“Because we don’t know when we will die, we get to think of life as an inexhaustible well. And yet everything happens only a certain number of times, and a very small number really. How many more times will you remember a certain afternoon of your childhood, an afternoon that is so deeply a part of your being that you can’t even conceive of your life without it? Perhaps four, or five times more? Perhaps not even that. How many more times will you watch the full moon rise? Perhaps twenty. And yet it all seems limitless…”


As far as ghetto urban legend movies go, this is creepier than The People Under the Stairs, but not quite as memorable. The character of Candyman1 is excellent, and Tony Todd plays the legendary ghoul of Cabrini-Green with gusto. But the story meanders too much, and gets much too hackneyed for such an original premise.
Helen Lyle (Virginia Madsen, Highlander 2: The Quickening, Sideways) is studying urban legends and wants to outdo the tenured profs at the U. She teams up with Bernadette (Kasi Lemmons, Silence of the Lambs, Hard Target) to seek out the origins of the darkest legend only spoken of in whispers, that of the Candyman2. Sort of an amalgam of “Bloody Mary” and ghost stories of escaped slaves, saying his name 5 times in front of a mirror will apparently summon him. He was the son of a slave who fell in love with a plantation owner’s daughter, and when whitey gets wind of it, they hack his hand off, jam a hook into the meaty stump, and then strip him naked and smash a beehive on his gonads. Ow.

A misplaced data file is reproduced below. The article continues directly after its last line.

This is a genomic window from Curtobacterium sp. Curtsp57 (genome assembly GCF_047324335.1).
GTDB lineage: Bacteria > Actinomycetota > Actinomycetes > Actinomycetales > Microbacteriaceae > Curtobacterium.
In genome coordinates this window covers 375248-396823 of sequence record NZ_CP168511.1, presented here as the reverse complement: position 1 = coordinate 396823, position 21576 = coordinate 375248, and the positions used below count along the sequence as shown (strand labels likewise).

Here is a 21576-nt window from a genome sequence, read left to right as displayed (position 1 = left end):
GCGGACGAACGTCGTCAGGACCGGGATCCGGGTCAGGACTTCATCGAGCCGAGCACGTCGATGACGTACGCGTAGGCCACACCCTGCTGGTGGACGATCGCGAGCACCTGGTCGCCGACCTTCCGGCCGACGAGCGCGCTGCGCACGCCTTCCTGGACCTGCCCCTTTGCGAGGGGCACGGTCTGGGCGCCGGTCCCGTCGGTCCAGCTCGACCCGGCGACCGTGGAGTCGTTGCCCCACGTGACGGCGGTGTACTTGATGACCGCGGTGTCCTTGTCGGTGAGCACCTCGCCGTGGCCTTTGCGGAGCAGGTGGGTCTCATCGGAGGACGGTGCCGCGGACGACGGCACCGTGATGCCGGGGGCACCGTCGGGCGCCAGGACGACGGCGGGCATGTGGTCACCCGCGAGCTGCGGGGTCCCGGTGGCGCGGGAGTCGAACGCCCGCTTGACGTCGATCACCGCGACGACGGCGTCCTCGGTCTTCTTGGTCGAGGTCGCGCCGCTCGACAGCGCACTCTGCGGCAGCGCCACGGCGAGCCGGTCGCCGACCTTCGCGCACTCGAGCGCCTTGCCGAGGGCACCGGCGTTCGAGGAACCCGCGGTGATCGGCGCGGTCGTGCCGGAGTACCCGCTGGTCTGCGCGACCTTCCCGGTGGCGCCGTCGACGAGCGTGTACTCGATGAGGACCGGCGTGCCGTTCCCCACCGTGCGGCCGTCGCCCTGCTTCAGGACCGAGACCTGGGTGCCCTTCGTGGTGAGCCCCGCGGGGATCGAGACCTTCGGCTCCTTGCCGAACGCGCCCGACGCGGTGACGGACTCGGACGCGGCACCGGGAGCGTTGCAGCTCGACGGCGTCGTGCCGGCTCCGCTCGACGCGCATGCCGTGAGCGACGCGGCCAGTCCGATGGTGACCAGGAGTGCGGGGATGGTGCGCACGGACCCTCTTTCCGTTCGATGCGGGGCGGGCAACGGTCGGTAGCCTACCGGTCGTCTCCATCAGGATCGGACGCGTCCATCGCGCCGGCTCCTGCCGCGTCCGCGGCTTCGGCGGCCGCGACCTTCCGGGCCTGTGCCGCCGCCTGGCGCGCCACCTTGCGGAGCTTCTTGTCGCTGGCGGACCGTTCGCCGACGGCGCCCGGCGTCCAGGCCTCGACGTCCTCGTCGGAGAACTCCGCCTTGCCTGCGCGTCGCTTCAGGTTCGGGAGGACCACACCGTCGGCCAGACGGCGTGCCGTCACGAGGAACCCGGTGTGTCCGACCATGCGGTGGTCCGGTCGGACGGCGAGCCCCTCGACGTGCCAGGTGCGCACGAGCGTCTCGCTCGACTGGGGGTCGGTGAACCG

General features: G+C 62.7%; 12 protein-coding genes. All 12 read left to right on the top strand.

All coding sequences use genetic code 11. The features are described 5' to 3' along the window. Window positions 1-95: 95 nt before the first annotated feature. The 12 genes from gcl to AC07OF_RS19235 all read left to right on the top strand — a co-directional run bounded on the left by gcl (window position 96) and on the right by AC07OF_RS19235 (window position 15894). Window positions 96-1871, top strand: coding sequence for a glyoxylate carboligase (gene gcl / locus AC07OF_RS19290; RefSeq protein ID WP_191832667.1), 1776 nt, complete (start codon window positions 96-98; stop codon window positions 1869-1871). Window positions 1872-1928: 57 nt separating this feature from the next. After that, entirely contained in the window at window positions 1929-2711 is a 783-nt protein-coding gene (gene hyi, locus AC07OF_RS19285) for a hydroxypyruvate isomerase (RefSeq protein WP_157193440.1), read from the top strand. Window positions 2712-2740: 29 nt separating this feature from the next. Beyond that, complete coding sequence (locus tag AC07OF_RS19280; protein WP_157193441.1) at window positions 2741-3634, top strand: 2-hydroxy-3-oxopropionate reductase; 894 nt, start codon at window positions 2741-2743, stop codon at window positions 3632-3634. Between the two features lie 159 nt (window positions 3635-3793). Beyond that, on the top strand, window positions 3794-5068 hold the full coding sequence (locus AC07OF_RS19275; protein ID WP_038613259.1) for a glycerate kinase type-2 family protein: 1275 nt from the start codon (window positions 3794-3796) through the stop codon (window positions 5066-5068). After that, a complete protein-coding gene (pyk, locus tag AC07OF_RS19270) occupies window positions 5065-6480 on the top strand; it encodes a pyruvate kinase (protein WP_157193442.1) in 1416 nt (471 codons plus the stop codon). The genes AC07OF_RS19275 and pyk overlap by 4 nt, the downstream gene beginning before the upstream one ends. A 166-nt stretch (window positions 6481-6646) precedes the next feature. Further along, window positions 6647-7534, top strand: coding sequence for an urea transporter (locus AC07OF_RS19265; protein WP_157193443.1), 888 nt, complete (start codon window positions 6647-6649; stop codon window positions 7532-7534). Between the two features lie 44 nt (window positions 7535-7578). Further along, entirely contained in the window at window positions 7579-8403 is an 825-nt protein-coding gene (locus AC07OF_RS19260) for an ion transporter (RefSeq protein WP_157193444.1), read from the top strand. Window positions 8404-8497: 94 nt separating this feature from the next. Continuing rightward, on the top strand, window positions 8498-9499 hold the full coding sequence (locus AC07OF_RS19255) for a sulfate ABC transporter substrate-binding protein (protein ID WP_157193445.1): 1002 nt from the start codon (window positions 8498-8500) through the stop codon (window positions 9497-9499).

His ashes were spread over the land that would be the home of the infamous Cabrini-Green housing projects in Chicago, lorded over by gangs so powerful that the film-makers let them be extras in exchange for protection. As Helen delves into the evidence of the legend which include recent brutal murders and mutilations- a boy castrated in a restroom, a babysitter and child disemboweled- she explores the spooky underbelly of the projects, finding things that any urban explorer would jizz in their pants over. The best is when she finds a sub-basement, and emerges through a hole in the wall, around which Candyman’s3 face is painted on the other side.
Helen meets few people who are friendly to her- most outsiders come to the projects to gawk or brave the dangers, or as misguided do-gooders. She meets a young mother who sneers, and tells her not everyone here is a gangbanger or a drug addict, and most just want to be left alone to live in whatever dignity they can scrounge. She learns that people believe in the legend, and but are understandably quiet about it. You don’t talk much about a guy who comes to kill you if you say his name 5 times. Helen makes the mistake of saying his name in front of a mirror as a lark, and getting his notice.